Saturday, 13 February 2010

Building the left in an age of crisis

The defining feature of our age is crisis. Slavoj Zizek has written of the terrorist attacks on 11 September 2001 and the financial crash of September 2008 as the defining events of the last decade. The former finished off the notion of the 'End of History', the triumph of liberal capitalism and attendant peace and prosperity, as a credible idea. The latter event discredited neoliberalism as an economic doctrine and generated an ideological crisis for capitalism.

There are in fact three main overlapping areas of crisis: economic, ecological, geopolitical. We face what might be called a compound crisis of the system, with different elements combining in ways that create profound instability and - when you consider the scale of ecological danger - threaten our survival. In this country, like in most other Western societies, these crises are unfolding against a backdrop of long-term disillusionment with not only social democracy (the Labour Party in this country, but it is a widespread phenomenon) but the whole political class.

Political tasks for the Left are framed by this context. Other elements are important but, ultimately, secondary. A return to Conservative government should not - assuming it happens - lead us to erroneously conclude there is a major shift rightwards in popular consciousness. For example, the new Social Attitudes Survey revealed that only 8% want spending on public services to be cut. Broadly speaking, on most issues popular consciousness is to the left of the dominant thinking in 'official politics'. The BNP's increasing success is a serious concern and a major challenge for the left, though not the defining aspect of politics today. Cynicism towards politicans is a more common response than support for the BNP: as the Left has yet to gain from the crisis, a sort of 'anti-politics' is perhaps the most widespread mood.

As well as widespread disillusionment politically, there is a smaller (but significant) layer radicalised to the left. There are many who won't see themselves as 'left wing' or 'socialist', but share the values and ideas associated with the left. The decline of mass Labourism and the unions mean 'left wing' is part of political discourse less than before, but the ideas have certainly not gone away. At a deeper level there is, on a range of issues, a gulf between the political elite and working class people.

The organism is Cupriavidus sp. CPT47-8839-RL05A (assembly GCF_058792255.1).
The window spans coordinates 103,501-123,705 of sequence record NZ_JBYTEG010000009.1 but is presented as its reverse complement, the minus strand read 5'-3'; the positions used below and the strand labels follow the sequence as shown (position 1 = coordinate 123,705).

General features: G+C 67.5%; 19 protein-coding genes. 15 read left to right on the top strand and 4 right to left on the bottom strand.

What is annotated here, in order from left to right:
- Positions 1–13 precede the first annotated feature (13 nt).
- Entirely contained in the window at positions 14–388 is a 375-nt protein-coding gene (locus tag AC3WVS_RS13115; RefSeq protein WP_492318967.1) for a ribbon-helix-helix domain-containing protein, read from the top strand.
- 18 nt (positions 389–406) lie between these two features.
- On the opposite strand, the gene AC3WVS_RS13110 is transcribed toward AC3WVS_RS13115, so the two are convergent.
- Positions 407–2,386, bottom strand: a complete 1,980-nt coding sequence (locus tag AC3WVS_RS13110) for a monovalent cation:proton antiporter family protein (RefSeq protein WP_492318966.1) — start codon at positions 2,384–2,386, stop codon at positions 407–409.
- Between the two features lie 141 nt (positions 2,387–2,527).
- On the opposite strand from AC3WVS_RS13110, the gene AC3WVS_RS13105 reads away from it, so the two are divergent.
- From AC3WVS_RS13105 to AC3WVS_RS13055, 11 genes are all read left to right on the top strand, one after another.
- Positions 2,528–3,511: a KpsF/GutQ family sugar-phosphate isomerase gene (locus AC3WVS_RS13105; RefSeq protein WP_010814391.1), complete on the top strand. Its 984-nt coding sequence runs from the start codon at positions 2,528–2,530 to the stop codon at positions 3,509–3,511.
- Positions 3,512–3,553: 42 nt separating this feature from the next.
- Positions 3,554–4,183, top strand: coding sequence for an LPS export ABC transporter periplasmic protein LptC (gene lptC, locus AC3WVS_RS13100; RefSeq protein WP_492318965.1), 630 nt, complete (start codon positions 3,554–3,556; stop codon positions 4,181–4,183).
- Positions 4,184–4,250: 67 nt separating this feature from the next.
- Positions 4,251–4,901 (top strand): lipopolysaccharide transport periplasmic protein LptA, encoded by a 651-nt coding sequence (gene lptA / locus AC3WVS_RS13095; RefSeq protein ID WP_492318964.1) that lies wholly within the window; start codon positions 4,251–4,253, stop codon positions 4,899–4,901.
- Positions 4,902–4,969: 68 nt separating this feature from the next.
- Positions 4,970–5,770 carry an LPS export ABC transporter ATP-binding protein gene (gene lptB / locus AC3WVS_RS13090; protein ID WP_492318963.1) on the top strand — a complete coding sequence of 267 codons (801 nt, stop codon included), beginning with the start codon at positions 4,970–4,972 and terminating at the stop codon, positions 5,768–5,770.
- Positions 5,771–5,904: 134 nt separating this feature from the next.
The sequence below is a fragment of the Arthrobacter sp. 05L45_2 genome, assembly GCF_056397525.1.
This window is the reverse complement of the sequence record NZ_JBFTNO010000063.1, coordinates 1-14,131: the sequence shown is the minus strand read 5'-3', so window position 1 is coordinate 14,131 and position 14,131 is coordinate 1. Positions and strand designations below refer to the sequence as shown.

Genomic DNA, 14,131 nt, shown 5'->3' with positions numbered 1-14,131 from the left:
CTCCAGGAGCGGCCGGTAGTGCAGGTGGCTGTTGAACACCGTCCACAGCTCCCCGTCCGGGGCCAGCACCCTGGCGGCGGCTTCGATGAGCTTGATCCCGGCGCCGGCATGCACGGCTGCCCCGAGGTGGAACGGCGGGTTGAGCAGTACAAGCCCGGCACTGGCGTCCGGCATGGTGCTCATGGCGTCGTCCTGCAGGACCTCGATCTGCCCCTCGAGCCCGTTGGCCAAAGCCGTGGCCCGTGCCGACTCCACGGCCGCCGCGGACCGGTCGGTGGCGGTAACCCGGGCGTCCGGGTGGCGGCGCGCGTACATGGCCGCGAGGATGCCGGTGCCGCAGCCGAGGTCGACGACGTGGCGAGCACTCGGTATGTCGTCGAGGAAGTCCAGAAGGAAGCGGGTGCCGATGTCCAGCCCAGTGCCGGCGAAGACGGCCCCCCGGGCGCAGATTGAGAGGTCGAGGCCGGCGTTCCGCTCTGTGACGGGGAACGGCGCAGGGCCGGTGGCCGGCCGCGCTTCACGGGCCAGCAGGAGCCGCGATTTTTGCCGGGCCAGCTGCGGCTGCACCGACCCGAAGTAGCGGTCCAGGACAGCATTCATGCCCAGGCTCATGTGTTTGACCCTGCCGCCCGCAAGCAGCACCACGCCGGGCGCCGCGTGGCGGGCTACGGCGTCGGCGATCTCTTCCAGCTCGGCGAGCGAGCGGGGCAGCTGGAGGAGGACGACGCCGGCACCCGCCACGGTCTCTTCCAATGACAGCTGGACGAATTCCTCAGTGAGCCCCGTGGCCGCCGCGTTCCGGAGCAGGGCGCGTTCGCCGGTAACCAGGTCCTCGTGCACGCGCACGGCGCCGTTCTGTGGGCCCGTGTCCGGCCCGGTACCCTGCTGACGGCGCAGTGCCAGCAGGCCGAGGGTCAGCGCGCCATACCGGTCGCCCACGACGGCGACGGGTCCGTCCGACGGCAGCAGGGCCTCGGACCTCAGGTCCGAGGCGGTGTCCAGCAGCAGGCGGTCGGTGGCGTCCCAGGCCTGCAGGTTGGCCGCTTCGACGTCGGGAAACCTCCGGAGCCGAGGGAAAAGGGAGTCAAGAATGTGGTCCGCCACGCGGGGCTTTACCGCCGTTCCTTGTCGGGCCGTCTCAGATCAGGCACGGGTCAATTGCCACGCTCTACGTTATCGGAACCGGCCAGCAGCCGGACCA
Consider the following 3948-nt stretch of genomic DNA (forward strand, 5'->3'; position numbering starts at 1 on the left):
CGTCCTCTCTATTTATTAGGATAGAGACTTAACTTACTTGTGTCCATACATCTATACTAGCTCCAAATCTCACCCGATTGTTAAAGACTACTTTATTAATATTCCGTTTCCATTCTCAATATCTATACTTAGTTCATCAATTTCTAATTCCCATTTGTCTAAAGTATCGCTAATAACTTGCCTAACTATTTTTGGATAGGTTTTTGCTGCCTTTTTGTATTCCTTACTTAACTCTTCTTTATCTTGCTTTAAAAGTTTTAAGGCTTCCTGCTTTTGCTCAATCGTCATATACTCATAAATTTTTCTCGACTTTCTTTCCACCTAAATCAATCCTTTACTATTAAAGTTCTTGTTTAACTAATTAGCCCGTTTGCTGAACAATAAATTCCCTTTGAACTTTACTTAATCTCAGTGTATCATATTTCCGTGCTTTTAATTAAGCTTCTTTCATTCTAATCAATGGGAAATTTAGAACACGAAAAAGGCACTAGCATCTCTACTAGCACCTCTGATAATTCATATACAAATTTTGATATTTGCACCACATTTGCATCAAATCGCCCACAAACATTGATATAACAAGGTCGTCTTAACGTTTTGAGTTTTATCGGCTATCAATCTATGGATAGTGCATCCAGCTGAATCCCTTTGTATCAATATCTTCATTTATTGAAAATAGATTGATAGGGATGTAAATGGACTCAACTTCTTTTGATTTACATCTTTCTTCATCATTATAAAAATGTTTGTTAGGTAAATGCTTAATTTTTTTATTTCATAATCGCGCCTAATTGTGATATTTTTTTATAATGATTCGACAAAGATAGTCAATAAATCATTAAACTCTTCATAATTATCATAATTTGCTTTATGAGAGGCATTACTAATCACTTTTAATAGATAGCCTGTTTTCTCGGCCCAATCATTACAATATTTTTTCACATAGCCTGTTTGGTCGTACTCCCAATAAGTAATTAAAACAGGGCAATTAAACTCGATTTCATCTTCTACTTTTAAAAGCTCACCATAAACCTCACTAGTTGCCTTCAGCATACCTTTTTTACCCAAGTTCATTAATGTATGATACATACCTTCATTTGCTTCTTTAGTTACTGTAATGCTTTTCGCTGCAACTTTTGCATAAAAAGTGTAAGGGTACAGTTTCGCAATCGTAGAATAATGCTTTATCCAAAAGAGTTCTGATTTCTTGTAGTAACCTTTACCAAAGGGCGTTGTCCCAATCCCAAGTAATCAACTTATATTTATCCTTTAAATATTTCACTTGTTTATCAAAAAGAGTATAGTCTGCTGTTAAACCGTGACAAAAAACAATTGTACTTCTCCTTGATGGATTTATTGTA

There are a number of dangers for the left. One is focusing excessively on the industrial struggle (still at a low level) and missing other opportunities. There are opportunities for political campaigns and interventions, in the absence of workplace militancy, which in the long term can feed a mood for resistance in the workplaces. A related problem is waiting for 'struggle' to turn up - it's that eternally-postponed 'upturn' - and failing to take broad-based initiatives that involve unions but aren't dependent on high strike levels.

For socialists the first, and most important, priority is to respond to the crisis of the system. This takes different, and sometimes unpredictable, forms. It has not primarily taken the form of industrial struggle, e.g. strikes, occupations, although there have been green shoots of resistance. Instead a number of what might be considered political issues have served as a lightning rod for discontent: the MPs expenses crisis, bank bailouts, super-bonuses for bankers, even the outpouring of solidarity with the NHS when it was attacked by American right-wingers. These are all reminders of the broadly left-wing consciousness that co-exists with cynicism and elements of populist racism and conservatism.

Socialists' priority here is to mobilise a practical response over such political issues, e.g. through protests, and use this to promote a broader culture of resistance that can potentially feed a revival of workplace struggles. This provides a pro-active, political alternative to the 'wait and see' syndicalism of hoping the industrial struggle will develop. It is also in this context that we can talk about electoral alternatives, currently an area of weakness for the left.

The next most important priority is the anti-war movement. The imperialist overstretch in Afghanistan is a major geopolitical crisis for the US and the UK alike, but it is also a domestic political headache for the government (and if the Tories are elected it will become one for them also). Anti-war opinion is more widespread than ever before. It is sharpened by the economic crisis, as people ask why billions are wasted on war while we are in recession. The democratic deficit it exposes - all major parties support a policy opposed by the majority of people - reinforces the impression created by the expenses crisis.

There are other important challenges, such as building the climate movement which took a major step forward with the Copenhagen demonstrations last December. We also need a strong anti-racist and anti-fascist culture to counter the BNP's poison and the mainstream culture of Islamophobia. The BNP and the English Defence league feed off the growth in anti-Muslim bigotry, as well as tapping into a widespread alienation from mainstream politics.

Revolutionary socialists need to organise in these multiple contexts. An organised core of revolutionaries is vital, but flexibility is needed regarding how they organise. In France and Germany, for example, revolutionary socialists have had some success in working together with other socialists and activists in the NPA and Die Linke repectively, with each of those offering quite distinct models for left re-alignment. Above all, regardless of the specific circumstances, it is necessary to play an active role in the key movements for social and political change. There is greater urgency than ever before.

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